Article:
PC Maintenance Software Precautions

by Rod Dunne on March 15, 2010

in Articles, Performance

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The worst sight any Windows user could possibly see is the blue screen of death. This is a screen of exception code stating a fatal computer error has happened leaving you no option but to reboot.

Thankfully this is a rare occurrence. That said, there are several practices that Windows PC users can execute to decrease the chances of problems happening.

Don’t Overload Your PC or Laptop

Avoid running a large amount of peripherals connected to your machine as there can be problems with the USB hubs/splitters. Peripherals such as keyboards and mice are fine as they consume small amounts of energy. But having several external hard-drives (or other power hungry peripherals) running in parallel for long periods will overheat the hub resulting in potential blow-outs, computer freezes or device recognition issues from the operating system (O/S).

PC manufacturers provide a specific number of USB ports on their machines that are within their own testing constraints for the machine – overloading these ports pushes the constraints. USB data recovery is always possible if the worst does happen but you are better off not over-exerting the USB hub in the first place.

Our article on how to prevent computer overheating covers additional causes and ways to stop the risk of heat damage to your PC.

Update Software Regularly

Ensuring the O/S and application drivers are kept up to date is the easiest way to do pre-emptive PC repairs. It is generally good practice to ‘Check for Updates’ often and the better vendors will provide automated update checks with their products.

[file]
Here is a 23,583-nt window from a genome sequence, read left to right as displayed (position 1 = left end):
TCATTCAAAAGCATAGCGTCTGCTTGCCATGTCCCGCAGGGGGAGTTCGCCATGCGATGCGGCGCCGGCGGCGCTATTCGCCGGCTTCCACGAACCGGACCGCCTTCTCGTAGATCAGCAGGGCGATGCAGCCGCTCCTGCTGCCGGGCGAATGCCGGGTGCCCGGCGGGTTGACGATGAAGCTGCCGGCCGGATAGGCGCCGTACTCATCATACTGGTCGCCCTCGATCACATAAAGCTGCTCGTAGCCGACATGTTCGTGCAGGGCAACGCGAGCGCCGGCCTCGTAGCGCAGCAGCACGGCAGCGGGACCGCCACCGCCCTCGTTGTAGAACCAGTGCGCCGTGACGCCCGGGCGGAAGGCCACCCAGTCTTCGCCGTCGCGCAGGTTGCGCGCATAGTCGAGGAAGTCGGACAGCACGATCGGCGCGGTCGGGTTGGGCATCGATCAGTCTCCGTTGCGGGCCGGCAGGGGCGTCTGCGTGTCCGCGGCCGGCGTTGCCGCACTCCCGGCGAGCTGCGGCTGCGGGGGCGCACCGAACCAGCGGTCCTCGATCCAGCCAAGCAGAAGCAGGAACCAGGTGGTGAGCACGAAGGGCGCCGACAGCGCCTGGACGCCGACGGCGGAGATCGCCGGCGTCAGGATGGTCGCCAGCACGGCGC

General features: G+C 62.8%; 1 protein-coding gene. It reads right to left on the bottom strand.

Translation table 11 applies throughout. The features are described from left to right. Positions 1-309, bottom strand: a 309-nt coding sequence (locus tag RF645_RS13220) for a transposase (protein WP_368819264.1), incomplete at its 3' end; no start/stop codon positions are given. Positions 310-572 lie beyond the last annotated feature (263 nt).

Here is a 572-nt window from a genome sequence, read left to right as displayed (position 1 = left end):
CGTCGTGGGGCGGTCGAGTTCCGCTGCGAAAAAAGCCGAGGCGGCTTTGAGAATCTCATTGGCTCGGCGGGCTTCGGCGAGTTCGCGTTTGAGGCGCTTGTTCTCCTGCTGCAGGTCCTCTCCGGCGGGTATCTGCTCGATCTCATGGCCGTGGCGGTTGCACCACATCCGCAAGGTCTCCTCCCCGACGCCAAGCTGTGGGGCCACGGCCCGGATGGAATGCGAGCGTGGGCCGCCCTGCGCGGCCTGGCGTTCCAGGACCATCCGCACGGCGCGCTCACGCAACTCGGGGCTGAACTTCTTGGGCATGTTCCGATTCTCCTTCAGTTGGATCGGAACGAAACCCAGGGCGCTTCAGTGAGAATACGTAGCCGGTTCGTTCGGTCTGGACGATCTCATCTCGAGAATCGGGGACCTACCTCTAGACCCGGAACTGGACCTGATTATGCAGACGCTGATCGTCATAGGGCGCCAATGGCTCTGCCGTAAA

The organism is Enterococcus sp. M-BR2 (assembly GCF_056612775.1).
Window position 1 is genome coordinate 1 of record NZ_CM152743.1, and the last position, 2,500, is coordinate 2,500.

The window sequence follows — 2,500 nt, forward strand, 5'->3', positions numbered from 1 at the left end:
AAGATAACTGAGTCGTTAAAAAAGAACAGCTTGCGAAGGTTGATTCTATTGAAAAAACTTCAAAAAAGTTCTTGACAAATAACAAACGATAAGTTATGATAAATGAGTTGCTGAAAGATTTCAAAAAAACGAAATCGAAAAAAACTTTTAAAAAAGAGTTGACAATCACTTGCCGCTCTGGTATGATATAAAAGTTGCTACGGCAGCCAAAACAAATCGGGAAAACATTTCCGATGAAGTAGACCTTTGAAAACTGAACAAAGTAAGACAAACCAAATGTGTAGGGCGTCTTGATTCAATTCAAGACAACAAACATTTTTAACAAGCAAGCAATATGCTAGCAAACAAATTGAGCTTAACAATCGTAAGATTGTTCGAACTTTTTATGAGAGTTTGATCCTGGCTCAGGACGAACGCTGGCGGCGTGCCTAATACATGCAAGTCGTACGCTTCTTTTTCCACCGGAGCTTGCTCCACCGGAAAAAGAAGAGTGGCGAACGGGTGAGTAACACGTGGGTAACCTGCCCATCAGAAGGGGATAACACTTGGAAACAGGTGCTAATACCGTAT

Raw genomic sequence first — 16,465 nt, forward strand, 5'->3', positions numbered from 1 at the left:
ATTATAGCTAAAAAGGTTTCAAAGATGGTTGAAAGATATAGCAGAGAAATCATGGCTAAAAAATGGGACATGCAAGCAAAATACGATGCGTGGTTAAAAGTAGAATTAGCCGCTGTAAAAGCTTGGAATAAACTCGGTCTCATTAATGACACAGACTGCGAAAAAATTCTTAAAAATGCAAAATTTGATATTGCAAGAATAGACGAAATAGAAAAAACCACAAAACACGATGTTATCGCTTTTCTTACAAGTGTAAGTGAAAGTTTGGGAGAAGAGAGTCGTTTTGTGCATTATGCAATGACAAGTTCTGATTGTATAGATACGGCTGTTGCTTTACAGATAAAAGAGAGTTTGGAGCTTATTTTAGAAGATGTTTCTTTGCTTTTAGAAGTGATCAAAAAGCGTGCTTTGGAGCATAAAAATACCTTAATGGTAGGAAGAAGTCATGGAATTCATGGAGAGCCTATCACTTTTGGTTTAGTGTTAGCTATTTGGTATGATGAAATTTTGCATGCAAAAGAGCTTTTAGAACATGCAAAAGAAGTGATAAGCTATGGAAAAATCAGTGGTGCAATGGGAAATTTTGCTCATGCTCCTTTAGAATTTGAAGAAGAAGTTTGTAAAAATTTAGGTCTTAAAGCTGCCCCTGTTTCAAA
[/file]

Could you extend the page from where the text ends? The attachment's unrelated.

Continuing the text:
Windows Update service will be the first port of call for O/S updates. These updates generally fix Windows minor bugs but you’ll also find critical security updates which are essential to keep up to date to safeguard your PC/laptop. Service pack 2 and above are strongly recommended updates for XP computer owners.

Security & Virus Protection

There is the ongoing danger of receiving hacker attacks while connected to the net so it is essential to have a firewall installed along with spyware protection and virus scanners. Just be sure to keep the applications and their virus databases up to date. Our post on USB protection covers software/hardware options for securing flash drive data.

Protect Yourself Against Power Surges

Always use a power extension which has surge protection as a built in feature. If there is a power cut in your area or the some household appliance (microwave/hoover/etc.) blows out a fuse then there is the potential for surge being sent to your machine burning out its electronic components – and this is fatal for most machines.

Use Windows Hibernation Mode

Screen savers really don’t save your screen. Modern monitors use less power than old legacy monitors so there is a lower chance of such damage occurring.

One unfortunate myth about screen savers is that they conserve energy – which is untrue. If you want to conserve energy then use the Standby mode in Windows. An even better solutions is to use the Hibernation mode. Standby keeps the machine still using a small amount of power. Hibernation takes a snapshot of applications running and then shuts down the computer completely, which saves power and saves the electronics from continual usage. Do a completely reboot from time to time to free laptop memory that has been cached.

Remember that your Windows computer has hundreds of circuits that have a well-defined workload capacity and shelf life. The above actions can help keep your computer running within these constraints and therefore working better for longer.

Related posts:

- Why Is My Computer Running Slow?
- How to fix DLL errors.

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